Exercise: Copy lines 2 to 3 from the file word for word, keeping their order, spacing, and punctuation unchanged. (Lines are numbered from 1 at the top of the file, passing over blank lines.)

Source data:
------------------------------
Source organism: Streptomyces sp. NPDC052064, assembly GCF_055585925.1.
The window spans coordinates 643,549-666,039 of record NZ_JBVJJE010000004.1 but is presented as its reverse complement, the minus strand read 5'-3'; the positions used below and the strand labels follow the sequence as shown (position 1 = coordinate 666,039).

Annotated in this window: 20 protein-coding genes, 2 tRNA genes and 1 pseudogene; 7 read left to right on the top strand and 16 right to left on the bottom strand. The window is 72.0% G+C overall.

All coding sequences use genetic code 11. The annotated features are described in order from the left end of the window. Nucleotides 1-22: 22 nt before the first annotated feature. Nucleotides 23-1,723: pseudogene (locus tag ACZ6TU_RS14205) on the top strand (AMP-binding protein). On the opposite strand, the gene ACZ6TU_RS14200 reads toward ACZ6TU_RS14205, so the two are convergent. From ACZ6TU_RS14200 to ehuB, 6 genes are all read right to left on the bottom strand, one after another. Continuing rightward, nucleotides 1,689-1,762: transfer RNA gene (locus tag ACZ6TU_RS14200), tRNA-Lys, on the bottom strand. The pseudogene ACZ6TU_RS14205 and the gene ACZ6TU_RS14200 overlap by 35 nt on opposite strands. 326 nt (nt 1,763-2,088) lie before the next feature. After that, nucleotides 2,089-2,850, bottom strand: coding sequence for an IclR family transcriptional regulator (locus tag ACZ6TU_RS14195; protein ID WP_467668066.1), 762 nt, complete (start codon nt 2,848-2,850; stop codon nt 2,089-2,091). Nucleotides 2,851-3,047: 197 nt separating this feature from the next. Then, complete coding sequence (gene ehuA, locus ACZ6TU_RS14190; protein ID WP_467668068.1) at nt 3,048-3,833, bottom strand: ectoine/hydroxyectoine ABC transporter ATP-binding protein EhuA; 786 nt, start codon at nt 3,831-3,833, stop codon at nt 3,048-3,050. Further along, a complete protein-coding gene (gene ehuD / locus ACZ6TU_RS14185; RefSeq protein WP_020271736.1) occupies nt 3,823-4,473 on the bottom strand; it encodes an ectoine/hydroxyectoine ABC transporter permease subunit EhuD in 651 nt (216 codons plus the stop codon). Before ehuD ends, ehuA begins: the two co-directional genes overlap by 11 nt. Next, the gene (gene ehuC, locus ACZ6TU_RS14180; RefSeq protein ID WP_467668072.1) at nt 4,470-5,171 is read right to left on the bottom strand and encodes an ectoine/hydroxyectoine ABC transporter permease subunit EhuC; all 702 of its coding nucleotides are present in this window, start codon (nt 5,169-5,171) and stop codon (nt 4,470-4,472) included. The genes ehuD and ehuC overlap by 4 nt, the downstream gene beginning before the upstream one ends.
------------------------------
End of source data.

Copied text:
The window spans coordinates 643,549-666,039 of record NZ_JBVJJE010000004.1 but is presented as its reverse complement, the minus strand read 5'-3'; the positions used below and the strand labels follow the sequence as shown (position 1 = coordinate 666,039).

Annotated in this window: 20 protein-coding genes, 2 tRNA genes and 1 pseudogene; 7 read left to right on the top strand and 16 right to left on the bottom strand. The window is 72.0% G+C overall.